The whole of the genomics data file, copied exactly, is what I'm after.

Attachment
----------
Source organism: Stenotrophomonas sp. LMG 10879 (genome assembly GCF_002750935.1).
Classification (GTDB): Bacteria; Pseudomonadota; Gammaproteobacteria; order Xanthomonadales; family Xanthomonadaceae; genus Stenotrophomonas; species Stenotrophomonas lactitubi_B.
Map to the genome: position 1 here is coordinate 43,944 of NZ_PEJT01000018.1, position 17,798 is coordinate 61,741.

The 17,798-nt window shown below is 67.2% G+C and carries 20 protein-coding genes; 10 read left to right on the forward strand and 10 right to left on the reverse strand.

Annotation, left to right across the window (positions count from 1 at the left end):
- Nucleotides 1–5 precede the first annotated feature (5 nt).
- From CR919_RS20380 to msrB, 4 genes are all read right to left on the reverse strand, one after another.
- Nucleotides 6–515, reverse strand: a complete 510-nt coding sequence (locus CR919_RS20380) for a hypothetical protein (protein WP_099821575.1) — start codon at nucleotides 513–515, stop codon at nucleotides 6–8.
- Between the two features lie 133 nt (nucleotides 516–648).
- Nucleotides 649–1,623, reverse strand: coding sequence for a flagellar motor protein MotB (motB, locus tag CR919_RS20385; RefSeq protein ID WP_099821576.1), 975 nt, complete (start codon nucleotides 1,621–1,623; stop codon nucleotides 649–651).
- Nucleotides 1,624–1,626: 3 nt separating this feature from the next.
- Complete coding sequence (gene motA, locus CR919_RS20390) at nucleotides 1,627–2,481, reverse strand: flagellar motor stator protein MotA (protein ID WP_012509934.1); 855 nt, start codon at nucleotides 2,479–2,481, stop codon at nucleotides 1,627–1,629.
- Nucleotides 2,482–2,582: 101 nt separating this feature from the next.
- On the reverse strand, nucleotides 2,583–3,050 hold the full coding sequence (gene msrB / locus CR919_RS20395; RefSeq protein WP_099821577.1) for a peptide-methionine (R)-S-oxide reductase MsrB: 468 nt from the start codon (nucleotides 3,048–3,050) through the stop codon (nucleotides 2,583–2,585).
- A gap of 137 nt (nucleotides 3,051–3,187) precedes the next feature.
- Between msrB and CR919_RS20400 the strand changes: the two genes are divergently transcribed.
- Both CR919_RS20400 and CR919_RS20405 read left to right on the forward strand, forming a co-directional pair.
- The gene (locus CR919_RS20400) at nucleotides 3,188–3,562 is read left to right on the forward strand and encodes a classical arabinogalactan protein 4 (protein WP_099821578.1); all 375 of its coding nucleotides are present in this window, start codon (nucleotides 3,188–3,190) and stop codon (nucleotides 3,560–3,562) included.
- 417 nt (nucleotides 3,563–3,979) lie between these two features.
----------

Source organism: Stenotrophomonas sp. LMG 10879 (genome assembly GCF_002750935.1).
Classification (GTDB): Bacteria; Pseudomonadota; Gammaproteobacteria; order Xanthomonadales; family Xanthomonadaceae; genus Stenotrophomonas; species Stenotrophomonas lactitubi_B.
Map to the genome: position 1 here is coordinate 43,944 of NZ_PEJT01000018.1, position 17,798 is coordinate 61,741.

The 17,798-nt window shown below is 67.2% G+C and carries 20 protein-coding genes; 10 read left to right on the forward strand and 10 right to left on the reverse strand.

Annotation, left to right across the window (positions count from 1 at the left end):
- Nucleotides 1–5 precede the first annotated feature (5 nt).
- From CR919_RS20380 to msrB, 4 genes are all read right to left on the reverse strand, one after another.
- Nucleotides 6–515, reverse strand: a complete 510-nt coding sequence (locus CR919_RS20380) for a hypothetical protein (protein WP_099821575.1) — start codon at nucleotides 513–515, stop codon at nucleotides 6–8.
- Between the two features lie 133 nt (nucleotides 516–648).
- Nucleotides 649–1,623, reverse strand: coding sequence for a flagellar motor protein MotB (motB, locus tag CR919_RS20385; RefSeq protein ID WP_099821576.1), 975 nt, complete (start codon nucleotides 1,621–1,623; stop codon nucleotides 649–651).
- Nucleotides 1,624–1,626: 3 nt separating this feature from the next.
- Complete coding sequence (gene motA, locus CR919_RS20390) at nucleotides 1,627–2,481, reverse strand: flagellar motor stator protein MotA (protein ID WP_012509934.1); 855 nt, start codon at nucleotides 2,479–2,481, stop codon at nucleotides 1,627–1,629.
- Nucleotides 2,482–2,582: 101 nt separating this feature from the next.
- On the reverse strand, nucleotides 2,583–3,050 hold the full coding sequence (gene msrB / locus CR919_RS20395; RefSeq protein WP_099821577.1) for a peptide-methionine (R)-S-oxide reductase MsrB: 468 nt from the start codon (nucleotides 3,048–3,050) through the stop codon (nucleotides 2,583–2,585).
- A gap of 137 nt (nucleotides 3,051–3,187) precedes the next feature.
- Between msrB and CR919_RS20400 the strand changes: the two genes are divergently transcribed.
- Both CR919_RS20400 and CR919_RS20405 read left to right on the forward strand, forming a co-directional pair.
- The gene (locus CR919_RS20400) at nucleotides 3,188–3,562 is read left to right on the forward strand and encodes a classical arabinogalactan protein 4 (protein WP_099821578.1); all 375 of its coding nucleotides are present in this window, start codon (nucleotides 3,188–3,190) and stop codon (nucleotides 3,560–3,562) included.
- 417 nt (nucleotides 3,563–3,979) lie between these two features.